ANAHEIM – Crumbling homes sit on 4-foot-high wooden stilts in this quiet block between Water Street and Stueckle Avenue.
From behind a chain-link fence, the site is overgrown with weeds and overturned dirt, looking like a place where old houses go
But husband-and-wife developers Ray and Stephany Panlilio are trying to bring the 1.4-acre lot back to life, transforming it into
the newest block of the Anaheim Colony Historic District.
This is the third phase of a Redevelopment Agency project that began with seven historic homes being preserved on adjacent
Lemon Street in 2001 and 2002.
The City Council could approve a developer’s agreement for this phase in the next three to six months.
Actual foundations for the homes would then be built, with rehabbing of the structures completed within a year, the Panlilios said.
“It’s fun to make the houses nice again,” said Stephany Panlilio, of
Ladera Ranch-based ten21 Properties, which also developed the
Lemon Street phase.
When completed, the tract will be divided into six properties of
single-family homes, four of which will have second units behind them
that can be used as rentals.
Each of the structures currently on the lot has been moved from other
nearby streets, including Lemon Street and Lincoln Avenue.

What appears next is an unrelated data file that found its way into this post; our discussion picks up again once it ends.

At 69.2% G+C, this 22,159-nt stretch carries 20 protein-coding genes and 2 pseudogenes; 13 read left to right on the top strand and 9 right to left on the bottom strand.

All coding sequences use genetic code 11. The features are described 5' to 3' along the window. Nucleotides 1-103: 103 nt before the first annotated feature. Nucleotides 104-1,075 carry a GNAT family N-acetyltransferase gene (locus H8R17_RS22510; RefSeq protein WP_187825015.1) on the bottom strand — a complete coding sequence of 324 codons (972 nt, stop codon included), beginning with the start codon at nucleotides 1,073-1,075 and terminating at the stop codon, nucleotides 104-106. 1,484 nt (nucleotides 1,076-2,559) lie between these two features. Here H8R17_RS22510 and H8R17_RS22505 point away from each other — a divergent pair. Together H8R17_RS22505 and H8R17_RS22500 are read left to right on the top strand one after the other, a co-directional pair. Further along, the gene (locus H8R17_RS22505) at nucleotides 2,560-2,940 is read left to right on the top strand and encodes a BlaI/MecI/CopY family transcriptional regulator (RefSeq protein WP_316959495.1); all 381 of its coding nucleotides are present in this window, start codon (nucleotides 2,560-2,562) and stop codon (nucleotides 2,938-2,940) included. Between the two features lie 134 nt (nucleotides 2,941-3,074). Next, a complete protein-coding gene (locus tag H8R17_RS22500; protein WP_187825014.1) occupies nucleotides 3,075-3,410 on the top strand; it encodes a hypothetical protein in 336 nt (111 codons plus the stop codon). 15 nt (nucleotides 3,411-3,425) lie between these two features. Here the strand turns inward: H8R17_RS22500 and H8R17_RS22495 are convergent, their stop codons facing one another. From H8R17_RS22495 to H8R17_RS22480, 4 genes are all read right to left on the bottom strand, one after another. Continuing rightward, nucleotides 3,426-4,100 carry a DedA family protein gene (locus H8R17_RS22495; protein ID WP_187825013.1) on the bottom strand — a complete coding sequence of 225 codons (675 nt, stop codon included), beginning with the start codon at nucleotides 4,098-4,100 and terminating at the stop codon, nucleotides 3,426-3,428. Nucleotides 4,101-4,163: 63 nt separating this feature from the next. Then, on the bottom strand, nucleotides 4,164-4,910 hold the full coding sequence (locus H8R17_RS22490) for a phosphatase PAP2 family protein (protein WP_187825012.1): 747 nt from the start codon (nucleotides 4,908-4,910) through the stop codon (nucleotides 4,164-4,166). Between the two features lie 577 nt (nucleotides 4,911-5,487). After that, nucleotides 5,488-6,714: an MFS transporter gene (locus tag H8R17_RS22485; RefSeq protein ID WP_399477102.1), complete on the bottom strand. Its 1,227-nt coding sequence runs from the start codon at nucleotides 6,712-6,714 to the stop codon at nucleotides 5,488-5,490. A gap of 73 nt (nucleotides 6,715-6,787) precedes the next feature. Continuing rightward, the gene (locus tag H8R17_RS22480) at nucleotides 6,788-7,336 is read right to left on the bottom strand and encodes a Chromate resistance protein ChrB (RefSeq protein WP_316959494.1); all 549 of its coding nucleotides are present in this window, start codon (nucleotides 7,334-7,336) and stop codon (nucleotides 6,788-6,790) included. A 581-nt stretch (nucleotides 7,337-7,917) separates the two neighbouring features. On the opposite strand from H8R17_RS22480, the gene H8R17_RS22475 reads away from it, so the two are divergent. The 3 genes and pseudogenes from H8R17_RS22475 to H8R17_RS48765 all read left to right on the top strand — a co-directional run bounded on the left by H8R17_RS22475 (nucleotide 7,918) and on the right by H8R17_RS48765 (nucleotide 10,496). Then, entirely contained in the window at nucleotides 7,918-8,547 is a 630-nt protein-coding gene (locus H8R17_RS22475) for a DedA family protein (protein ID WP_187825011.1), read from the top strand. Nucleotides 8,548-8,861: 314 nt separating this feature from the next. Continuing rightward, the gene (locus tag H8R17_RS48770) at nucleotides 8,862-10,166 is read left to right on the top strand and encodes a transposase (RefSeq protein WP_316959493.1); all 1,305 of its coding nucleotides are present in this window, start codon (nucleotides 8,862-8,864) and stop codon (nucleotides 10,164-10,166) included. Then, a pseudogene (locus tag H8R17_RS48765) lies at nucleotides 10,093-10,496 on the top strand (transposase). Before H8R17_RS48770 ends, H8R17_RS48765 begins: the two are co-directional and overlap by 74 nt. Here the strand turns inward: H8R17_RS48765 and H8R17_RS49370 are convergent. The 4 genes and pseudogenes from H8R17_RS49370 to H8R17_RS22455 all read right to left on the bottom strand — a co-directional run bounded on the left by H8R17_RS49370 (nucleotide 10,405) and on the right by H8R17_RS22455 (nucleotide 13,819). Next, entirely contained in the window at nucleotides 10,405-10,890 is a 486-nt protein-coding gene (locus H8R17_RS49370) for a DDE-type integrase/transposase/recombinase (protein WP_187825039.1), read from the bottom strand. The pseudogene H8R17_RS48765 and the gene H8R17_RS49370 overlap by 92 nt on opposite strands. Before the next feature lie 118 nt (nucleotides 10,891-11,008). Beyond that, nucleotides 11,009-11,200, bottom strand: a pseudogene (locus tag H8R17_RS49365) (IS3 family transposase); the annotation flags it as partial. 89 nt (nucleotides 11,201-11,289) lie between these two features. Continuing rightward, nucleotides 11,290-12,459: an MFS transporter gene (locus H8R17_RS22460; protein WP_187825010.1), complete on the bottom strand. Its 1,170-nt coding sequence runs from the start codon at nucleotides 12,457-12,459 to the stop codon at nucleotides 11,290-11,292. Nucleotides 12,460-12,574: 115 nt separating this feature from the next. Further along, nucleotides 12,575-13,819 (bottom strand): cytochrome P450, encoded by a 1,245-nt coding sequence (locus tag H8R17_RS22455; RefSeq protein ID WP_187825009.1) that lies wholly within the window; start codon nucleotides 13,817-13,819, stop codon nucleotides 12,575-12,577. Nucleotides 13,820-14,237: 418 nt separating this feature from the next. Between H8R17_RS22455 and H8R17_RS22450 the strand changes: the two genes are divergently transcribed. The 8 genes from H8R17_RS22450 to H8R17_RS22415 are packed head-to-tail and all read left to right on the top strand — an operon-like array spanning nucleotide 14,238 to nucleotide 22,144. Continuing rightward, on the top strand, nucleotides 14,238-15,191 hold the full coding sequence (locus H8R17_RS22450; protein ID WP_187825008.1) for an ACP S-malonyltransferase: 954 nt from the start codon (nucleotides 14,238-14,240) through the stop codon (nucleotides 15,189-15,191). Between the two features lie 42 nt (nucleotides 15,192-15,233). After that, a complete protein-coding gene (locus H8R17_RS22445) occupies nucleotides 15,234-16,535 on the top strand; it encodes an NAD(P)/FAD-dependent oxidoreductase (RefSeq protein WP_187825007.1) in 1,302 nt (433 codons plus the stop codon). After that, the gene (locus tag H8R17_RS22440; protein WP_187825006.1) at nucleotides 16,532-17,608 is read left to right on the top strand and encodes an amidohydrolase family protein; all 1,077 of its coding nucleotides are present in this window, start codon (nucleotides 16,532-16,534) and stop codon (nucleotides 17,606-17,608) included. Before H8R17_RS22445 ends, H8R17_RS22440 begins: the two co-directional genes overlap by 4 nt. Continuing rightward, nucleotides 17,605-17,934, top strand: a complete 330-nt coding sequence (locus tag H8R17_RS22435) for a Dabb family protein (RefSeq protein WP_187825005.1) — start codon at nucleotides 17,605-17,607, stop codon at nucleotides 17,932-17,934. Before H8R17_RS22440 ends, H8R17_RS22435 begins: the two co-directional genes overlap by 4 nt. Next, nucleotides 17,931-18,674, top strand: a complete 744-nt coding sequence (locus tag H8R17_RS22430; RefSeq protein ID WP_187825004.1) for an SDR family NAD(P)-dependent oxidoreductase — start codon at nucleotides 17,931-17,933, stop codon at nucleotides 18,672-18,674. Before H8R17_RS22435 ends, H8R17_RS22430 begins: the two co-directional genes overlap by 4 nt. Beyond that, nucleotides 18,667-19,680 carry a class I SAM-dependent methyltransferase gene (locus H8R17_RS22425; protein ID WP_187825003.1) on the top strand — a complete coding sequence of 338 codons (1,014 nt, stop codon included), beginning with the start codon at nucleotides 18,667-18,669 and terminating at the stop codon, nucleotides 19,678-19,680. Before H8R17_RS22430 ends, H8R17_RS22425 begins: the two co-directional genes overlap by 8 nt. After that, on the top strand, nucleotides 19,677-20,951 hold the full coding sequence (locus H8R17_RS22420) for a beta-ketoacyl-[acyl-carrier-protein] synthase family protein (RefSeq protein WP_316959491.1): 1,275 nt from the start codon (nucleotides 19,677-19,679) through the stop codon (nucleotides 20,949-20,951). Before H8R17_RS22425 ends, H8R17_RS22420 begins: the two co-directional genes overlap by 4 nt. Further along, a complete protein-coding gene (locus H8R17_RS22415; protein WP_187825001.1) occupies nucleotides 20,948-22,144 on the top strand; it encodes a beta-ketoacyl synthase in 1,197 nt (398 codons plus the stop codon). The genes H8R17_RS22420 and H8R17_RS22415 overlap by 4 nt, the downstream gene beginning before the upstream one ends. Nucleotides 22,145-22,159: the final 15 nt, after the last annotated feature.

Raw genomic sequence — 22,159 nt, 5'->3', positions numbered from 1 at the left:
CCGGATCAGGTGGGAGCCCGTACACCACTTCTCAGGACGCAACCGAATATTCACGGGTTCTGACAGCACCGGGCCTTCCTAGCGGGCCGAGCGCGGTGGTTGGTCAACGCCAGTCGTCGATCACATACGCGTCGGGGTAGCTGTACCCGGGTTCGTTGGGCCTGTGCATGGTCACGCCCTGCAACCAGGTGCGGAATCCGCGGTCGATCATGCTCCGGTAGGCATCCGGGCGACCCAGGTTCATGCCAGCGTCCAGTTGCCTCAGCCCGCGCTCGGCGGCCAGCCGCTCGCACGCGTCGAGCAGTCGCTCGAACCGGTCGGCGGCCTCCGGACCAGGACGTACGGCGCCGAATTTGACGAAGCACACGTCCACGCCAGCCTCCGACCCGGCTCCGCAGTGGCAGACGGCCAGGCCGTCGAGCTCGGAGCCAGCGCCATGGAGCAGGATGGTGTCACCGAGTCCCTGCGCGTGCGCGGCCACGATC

The first homes were moved about three years ago.
The largest one, a two-story Victorian with a split-level garage unit
behind it, was moved from Elm Street in January.
Ten years ago, the Anaheim Colony Historic District was formed and includes some 1,100 historic structures, mainly bungalow
and Spanish style homes.
Gail Eastman, an architectural historian who was on the committee to create the historic district, has been researching the
homes that have been moved to Water Street.
Some of the smaller homes on the lot, she said, may be early 20th century catalogue homes or railroad homes – preassembled
houses brought in on the railroad and used by railroad workers.
The Water Street lot is “one of the few places where there’s a plot of land big enough to move these houses that otherwise would
be lost,” said Eastman, chairwoman of the city’s Planning Commission.
The homes are to be sold at market value and would have the opportunity to fall under the Mills Act, a tax abatement program
that gives homeowners property tax relief as long as they preserve the historical elements of their homes.
For Anne Parra, who lives in one of the historic homes on Lemon Street, the view of the rundown houses is welcomed.
“I think it’s nice to see that they’re going to be saved instead of torn down,” Parra said.
The Rea House
The largest home on the 1.4-acre lot between
Water one of the oldest in Anaheim.
Size: About 2,900 square feet
Original family: John and Margaret Rea,
prominent city ranchers. Their two daughters,
Kate and Ella, were the origin for the name for
Original location: 224 E. Broadway
Second location: The home was moved to Elm
Street around 1928.
Third location: Moved to Stueckle Avenue in
January to be rehabbed.